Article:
For about four months, millions of farmers have been peacefully protesting in India for the government to repeal bills that remove government programs that benefit farmers, and give more power to corporations.
The three agricultural bills which were passed in late September consist of removing the minimum support price (MSP) which is an agricultural product price set for the government when purchasing directly from farmers. The MSP provides a safeguard for farmers, ensuring at least minimum profit for their crops.
The bills also remove the mandi system, which is a way for farmers to earn profits on the side by selling their crops in markets, and they allow for large corporations to determine the price of crops when they are sold.
The Indian government claims the passing of these bills will allow farmers to sell directly to larger grocery chains, but farmers disagree, claiming that the bills allow for corporations to decrease the prices of crops. By removing the MSP and other benefits for small farmers that allow them to earn profit, the bills could indirectly leave them at stake of losing their property.
Though the protests have been peaceful, a right which is protected under the constitution of India, protesters have been met with police brutality, barricades, and tear gas cannons. As a result, these protests have become a fight for human rights and the right to voice one’s opinion.
Due to police brutality, suicides, weather conditions, and accidents, there have been a total of over 200 casualties. With the events that took place on Republic Day, January 26, 2021, many farmers were left injured, and they once again had to face police brutality but in more severe forms, along with government planned scams portraying farmers in a negative light.
Over 100 farmers have been arrested with no proof of crime, and there have been internet bans across the city of Delhi. Journalists who are on protest grounds covering these protests have been arrested, some being abused and sexually assaulted, in an attempt to silence them.
21 year old climate activist Disha Ravi was recently arrested for sharing a Google Document which contained a toolkit on how to raise awareness for the protests; the same document Greta Thunberg had previously shared.
Following these tweets, other celebrities such as Amanda Cerny, Meena Harris, and athletes such as Kyle Kuzma and JuJu Smith have spoken out in support of the farmers, and donated to organizations dedicated to helping farmers who are protesting.
From then on, the support has been huge. Several other celebrities spoke out on the issue, leading to the UN tweeting a warning in response to the protests, regarding the ability for farmers to peacefully protest without the violation of their human rights by Indian government.
This is no longer an issue which resides within just India. This is a fight for basic human rights, and the world deserves to be aware of the truth.
To show support from a distance, a convoy of more than 350 cars that ran through the city was held in Kitchener-Waterloo, including people from Cambridge and Guelph. The convoy was organized by 4 university students, one being a former WCI student. I participated in the rally as well, where I witnessed a community united and determined to show solidarity for the protests in India.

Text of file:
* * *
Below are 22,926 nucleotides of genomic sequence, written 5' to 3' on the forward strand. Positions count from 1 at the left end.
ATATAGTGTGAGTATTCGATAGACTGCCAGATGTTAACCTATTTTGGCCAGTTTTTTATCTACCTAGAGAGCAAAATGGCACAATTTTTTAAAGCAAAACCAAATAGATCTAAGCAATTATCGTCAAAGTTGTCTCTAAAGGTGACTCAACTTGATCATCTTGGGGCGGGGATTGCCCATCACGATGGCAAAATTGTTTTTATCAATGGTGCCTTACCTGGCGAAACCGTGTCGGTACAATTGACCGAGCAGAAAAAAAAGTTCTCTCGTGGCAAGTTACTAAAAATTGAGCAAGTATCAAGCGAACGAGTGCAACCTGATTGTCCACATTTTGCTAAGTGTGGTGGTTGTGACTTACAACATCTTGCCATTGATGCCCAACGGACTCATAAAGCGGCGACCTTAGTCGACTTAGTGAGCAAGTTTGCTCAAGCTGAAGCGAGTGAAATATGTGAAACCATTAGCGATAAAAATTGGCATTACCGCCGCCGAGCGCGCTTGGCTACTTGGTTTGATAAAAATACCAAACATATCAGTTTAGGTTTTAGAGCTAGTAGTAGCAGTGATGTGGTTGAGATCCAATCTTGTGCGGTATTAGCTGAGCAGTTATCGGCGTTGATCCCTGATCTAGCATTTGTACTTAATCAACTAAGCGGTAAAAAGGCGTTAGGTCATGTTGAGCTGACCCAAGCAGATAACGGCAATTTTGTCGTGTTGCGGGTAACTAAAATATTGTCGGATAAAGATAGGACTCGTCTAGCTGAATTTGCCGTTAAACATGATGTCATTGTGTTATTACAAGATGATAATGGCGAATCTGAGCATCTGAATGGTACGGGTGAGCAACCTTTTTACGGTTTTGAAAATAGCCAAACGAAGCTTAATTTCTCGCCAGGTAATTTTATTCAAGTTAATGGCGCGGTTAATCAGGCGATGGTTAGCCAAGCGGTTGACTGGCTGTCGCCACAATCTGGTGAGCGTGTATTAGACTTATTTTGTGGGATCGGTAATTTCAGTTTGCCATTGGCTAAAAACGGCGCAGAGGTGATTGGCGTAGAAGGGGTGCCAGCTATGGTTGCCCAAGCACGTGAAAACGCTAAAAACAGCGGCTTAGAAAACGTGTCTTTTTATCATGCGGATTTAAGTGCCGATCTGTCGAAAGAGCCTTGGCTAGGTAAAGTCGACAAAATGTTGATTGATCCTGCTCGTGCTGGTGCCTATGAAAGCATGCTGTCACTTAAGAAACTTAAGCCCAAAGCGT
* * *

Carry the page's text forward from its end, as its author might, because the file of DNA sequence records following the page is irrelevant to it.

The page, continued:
Though there is growing support worldwide, we must continue to use media platforms to raise awareness and support these farmers from our homes as they fight for their livelihoods.
There have been many government based media platforms which portray biased information regarding the protests which are in favour of political parties. Their motive resides within India and the world being kept from hearing the truth. To seek a truthful insight into the protests, credible resources such as @sikhexpo on Instagram, BBC News, and CNN all display accurate information regarding the ongoing protests. It is important to follow credible sources as that allows for us to understand how and why we must show our support.
With news networks, celebrities, and political figures outside of India speaking out in support of farmers, perhaps the Indian government will realize the negative implications of such bills on farmers, and these bills might be repealed.
Until then, it is our job to continue reposting in support of farmers and using the hashtag #nofarmersnofood. Even the smallest action of using a hashtag will bring a greater audience to look into the issue. The media platforms we have can be our voices.
No one deserves to face injustice, and with farmers facing such treatment by the government, we must stand up and speak on behalf of them in order to make a change.
My connection to this issue is a result of the stories and experiences my grandfather has told me, and of my many visits to India.
From his days on the fields working morning to night, I can only imagine how dearly these farmers hold their land to their hearts. The control these bills will have over that land will tear the sacred relationship they have been building for years, not only with their land but with the next generation who are trying to connect with their cultural and family roots.
As a granddaughter of a farmer, I wish to no longer see the suffering of people like my grandfather.
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